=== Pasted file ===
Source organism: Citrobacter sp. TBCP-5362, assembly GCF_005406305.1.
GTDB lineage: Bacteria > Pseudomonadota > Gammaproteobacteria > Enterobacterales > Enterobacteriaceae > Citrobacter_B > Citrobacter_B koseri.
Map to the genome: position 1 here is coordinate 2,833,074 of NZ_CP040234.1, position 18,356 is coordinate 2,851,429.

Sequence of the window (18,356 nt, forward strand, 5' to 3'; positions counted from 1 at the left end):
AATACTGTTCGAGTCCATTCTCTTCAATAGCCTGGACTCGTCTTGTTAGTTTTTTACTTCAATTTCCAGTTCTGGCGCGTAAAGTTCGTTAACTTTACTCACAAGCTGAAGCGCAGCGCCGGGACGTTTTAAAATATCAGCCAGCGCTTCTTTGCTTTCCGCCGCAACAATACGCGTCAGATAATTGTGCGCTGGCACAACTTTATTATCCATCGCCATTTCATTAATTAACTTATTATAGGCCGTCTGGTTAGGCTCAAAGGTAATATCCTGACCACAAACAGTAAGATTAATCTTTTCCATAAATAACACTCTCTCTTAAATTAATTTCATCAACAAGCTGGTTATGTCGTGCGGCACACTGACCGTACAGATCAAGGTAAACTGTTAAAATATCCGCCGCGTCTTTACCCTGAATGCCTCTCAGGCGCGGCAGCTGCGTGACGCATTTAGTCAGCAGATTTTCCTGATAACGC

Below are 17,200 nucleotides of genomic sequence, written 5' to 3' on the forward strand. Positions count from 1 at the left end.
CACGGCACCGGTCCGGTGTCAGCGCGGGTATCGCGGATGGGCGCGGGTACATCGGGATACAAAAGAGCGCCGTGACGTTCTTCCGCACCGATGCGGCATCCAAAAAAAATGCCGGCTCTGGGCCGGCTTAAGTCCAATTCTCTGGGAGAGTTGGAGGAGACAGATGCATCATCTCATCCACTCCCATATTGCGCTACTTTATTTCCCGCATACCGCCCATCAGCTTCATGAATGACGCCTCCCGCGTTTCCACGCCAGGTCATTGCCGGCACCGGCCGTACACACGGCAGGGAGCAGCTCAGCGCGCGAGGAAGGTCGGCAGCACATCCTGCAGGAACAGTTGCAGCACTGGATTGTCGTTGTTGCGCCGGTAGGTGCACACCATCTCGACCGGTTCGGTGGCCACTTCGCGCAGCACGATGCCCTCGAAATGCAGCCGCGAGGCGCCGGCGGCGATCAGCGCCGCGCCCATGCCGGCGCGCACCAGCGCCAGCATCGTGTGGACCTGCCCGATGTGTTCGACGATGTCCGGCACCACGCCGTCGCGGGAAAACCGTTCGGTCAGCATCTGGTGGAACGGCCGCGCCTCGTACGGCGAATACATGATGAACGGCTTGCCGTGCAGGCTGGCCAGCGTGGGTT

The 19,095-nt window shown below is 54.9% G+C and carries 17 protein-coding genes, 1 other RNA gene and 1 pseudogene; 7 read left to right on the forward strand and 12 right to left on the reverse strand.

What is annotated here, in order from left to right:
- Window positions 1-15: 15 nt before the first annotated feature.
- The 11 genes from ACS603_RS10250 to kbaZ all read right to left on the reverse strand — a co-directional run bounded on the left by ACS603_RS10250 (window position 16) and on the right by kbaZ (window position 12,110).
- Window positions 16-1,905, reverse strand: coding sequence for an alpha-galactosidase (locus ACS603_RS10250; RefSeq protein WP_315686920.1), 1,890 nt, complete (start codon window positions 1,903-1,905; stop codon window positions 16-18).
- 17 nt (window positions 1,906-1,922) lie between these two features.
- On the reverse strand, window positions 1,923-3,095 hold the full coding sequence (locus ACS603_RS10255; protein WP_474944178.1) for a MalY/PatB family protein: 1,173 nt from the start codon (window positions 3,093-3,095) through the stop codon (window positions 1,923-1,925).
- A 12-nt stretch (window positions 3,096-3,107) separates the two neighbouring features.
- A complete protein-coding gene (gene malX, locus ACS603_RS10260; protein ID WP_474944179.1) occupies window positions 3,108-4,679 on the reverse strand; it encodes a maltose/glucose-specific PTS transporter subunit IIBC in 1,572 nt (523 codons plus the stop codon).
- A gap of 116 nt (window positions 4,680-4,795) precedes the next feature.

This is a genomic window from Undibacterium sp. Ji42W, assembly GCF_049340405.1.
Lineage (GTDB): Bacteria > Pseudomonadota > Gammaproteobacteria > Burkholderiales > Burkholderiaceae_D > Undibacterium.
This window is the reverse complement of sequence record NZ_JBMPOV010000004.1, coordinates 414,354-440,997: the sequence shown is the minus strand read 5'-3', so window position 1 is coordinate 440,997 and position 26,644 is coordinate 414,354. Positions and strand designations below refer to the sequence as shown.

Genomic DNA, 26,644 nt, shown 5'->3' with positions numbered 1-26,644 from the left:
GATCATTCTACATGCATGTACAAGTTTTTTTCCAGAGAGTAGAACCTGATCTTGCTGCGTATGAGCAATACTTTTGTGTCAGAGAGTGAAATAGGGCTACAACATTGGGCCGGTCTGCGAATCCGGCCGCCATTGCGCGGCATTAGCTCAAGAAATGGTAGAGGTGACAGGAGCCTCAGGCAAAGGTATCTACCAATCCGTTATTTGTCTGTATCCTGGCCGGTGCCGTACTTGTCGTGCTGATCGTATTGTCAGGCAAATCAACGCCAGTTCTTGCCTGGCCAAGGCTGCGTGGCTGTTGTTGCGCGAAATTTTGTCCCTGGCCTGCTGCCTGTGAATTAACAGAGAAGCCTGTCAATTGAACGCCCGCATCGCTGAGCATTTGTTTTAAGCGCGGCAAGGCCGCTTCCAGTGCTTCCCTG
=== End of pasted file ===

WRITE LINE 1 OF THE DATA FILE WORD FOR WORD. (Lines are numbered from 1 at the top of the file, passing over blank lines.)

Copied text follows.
Source organism: Citrobacter sp. TBCP-5362, assembly GCF_005406305.1.